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CASE LIBRARY FILE United States v. Banks, 124 S. 521 (12/02/2003). Police officers executing a search warrant for drugs went to Banks' apartment....

1.    From the list of Supreme Court decisions, the students will research and study. The students will choose five decisions by the Supreme Court.

a.    Explain why the Supreme Court case is important to current American society? 

2.    Identify the Constitutional Rights which are affected by the Supreme Court’s Decision.

a.    You will need to word this in the following manner: (This issue before the SupremeCourt is ……….)

3.    Identify and state what protection(s) (these are the Constitutional Rights discussed in the case).

a.    You will need to word this in the following manner: (The constitutional right(s) affected by this decision are ………..)

4.    Identify and explain in your own words why the constitutional rights discussed in the court case are important to American society.

a.    This part you will need to explain in 5 to 8sentences

5.    Interpret how the affected constitutional rights involved in your selected cases impact Law Enforcement in America.

a.    You will need to word this in the following manner: The Constitutional Right has the following impact/effect on LawEnforcement in America today.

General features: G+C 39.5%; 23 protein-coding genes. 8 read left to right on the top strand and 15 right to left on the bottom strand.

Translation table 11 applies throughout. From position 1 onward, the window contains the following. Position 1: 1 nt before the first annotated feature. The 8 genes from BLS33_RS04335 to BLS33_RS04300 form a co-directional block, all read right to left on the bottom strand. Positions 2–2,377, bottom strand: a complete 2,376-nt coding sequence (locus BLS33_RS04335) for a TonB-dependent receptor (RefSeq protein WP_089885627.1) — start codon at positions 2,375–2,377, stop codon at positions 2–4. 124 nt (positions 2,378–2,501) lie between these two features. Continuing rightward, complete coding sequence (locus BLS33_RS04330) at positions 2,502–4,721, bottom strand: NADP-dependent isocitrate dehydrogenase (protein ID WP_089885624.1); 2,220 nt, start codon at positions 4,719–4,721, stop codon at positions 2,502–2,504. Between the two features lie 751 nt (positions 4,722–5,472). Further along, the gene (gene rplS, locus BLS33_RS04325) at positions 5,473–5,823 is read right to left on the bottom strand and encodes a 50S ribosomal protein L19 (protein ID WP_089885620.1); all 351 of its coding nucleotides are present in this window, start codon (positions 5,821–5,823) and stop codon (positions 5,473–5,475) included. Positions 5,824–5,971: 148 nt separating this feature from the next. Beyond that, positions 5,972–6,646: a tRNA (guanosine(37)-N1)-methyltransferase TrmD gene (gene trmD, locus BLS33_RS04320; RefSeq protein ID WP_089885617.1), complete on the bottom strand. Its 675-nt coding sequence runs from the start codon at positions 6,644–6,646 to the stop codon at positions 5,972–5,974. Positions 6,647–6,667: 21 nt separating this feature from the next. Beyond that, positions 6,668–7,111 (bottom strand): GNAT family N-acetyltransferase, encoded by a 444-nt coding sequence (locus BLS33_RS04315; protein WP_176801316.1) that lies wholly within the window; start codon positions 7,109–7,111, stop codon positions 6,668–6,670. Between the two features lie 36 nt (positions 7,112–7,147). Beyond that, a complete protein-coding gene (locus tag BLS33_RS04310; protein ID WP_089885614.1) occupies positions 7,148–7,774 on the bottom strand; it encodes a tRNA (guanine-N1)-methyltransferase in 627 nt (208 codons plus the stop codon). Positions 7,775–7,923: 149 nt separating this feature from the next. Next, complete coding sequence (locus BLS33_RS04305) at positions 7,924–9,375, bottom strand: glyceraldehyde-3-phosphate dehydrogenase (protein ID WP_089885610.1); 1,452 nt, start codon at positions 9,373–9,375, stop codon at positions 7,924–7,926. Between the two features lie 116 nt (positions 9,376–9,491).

I. CASE LIBRARY FILE United States v. Banks, 124 S.Ct. 521 (12/02/2003). Police ofcers executng a search warranT For drugs wenT To Banks’ aparTmenT. ±hey called ouT, “Police, search warranT,” rapped on The FronT door hard enough To be heard by ofcers aT The back door, waiTed For 15 To 20 seconds wiTh no response, and Then broke open The door. Banks was in The shower and heard noThing untl The crash oF The door. ±he NinTh CircuiT Found, using a Four-parT scheme For ve²ng knock-and-announce enTries, ruled ThaT The enTry had no exigenT circumsTances, making Forced enTry by desTructon oF properTy permissible only iF There was an expliciT reFusal oF admi³ance or a tme lapse greaTer Than The one here. ±he Supreme CourT disagreed. ±he CourT said, “Banks does noT, oF course, deny ThaT exigency may develop in The period beginning when ofcers wiTh a warranT knock To be admi³ed, and The issue comes down To wheTher iT was reasonable To suspecT imminenT loss oF evidence a´er The 15 To 20 seconds The ofcers waiTed prior To Forcing Their way. ±hough we agree. .. ThaT This call is a close one. .. we Think ThaT a´er 15 or 20 seconds wiThouT a response, police could Fairly suspecT ThaT cocaine would be gone iF They were retcenT any longer. .. ±he signiµcanT circumsTances include The arrival oF The police during The day, when anyone inside would probably have been up and around, and The sufciency oF 15 To 20 seconds For ge²ng To The baThroom or The kiTchen To sTarT ¶ushing cocaine down The drain. ±haT is, when circumsTances are exigenT because a pusher may be near The poinT oF pu²ng his drugs beyond reach, iT is imminenT disposal, noT Travel tme To The enTrance, ThaT governs when The police may reasonably enTer; since The baThroom and kiTchen are usually in The inTerior oF a dwelling, noT The FronT hall, There is no reason generally To peg The Travel tme To The locaton oF The door, and no reliable basis For giving The proprieTor oF a mansion a longer waiT Than The residenT oF a bungalow, or an aparTmenT like Banks’s. And 15 To 20 seconds does noT seem an unrealistc guess abouT The tme someone would need To geT in a positon To rid his quarTers oF cocaine. .. AbsenT exigency, The police musT knock and receive an acTual reFusal or waiT ouT The tme necessary To inFer one. BuT in a case like This, where The ofcers knocked and announced Their presence, and Forcibly enTered a´er a reasonable suspicion oF exigency had ripened, Their enTry satsµed §3109 as well as The ·ourTh AmendmenT, even wiThouT reFusal oF admi³ance.”